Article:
I thought about that for many years to come. Thankfully nothing that terrible haunted me in the years following. I never saw any more wild dogs or girls in the garden or men of shadows. I concentrated on my acting now that I was taking part in the program at school (somewhat secretly) and tried to forge my way forward the best I could.
Only on some days would I stop and wonder, why me? Why did they choose me when they could have anyone else?
I still don’t really know.
When I said that nothing that terrible haunted me, I meant it. I was still haunted but by less terrible things.
There was the time I saw twin boys appear behind me when I was walking home from Stäva’s. They never said anything, they just stood there with their pale faces and stared at me. It made me uneasy, to put it mildly, and they followed me down the road. It was only near my house that they ceased to exist, literally shimmering away like the air above hot pavement.
Another time I was serving detention after English Language class. I can’t remember what for but I was a particularly rambunctious student and had a hard time sitting still. To my teacher we were alone however I was very much aware of an older boy in the corner of the room. At first he tried to get my attention by calling my name over and over again. The teacher never noticed so I had to assume he was a spirit of some kind. It helped that his eyes were bright purple with no pupils to mar the blank slate. Very unnatural.
When I continued to ignore him, he worked his way up to spitballs, flinging them in my hair. It was curious because the spitballs were real and stayed in my hair until I found some of them later that night. Finally, the boy gave up and left the room, a trail of shiny blood following him out the door. I watched my teacher carefully to see if he saw anything at all. He only shivered as the boy passed him by and didn’t even bat an eye when the door opened and the bloody nuisance stepped out.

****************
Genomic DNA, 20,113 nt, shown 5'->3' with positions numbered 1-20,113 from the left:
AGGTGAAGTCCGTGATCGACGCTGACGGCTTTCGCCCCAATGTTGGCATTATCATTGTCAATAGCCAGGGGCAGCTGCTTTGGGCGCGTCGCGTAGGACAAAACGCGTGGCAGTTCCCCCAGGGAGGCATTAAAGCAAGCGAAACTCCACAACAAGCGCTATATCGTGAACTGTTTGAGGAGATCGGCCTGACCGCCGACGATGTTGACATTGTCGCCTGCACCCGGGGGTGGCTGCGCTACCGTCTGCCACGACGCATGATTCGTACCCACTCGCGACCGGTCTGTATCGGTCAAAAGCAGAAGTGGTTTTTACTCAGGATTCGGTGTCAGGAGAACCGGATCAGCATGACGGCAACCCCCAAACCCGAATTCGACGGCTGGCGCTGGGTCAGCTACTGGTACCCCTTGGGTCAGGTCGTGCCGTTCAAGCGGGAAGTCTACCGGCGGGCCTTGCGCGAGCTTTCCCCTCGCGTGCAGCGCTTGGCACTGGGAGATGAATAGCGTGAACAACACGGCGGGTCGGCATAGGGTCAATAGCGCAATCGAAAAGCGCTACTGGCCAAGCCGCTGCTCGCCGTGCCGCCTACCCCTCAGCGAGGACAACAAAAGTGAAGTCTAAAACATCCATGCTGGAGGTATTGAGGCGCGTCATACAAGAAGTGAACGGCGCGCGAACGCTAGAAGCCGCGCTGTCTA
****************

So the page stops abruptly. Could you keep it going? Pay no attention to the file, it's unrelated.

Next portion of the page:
Little incidents like this happened all the time and I went on ignoring them. I didn’t know what they wanted but when I was in public, it was wrong to ask them. Small town mentality existed back then and I did not want to be branded as the minister’s crazy daughter.
At any rate, I had the theatre to keep me company. I joined the tiny drama club with the aim of putting on A Midsummer’s Night’s Dream by the year end. With my perseverance I won the role of Helena and wouldn’t you know it but Stäva got the part of Demetrius. We were sixteen now and he had grown into quite the handsome young man, something I had never noticed until I was in the play with him. Surely I had noticed the way some of the girls my age would drool over him, but to me he was always the boy next door, the goat boy, my closest and dearest friend.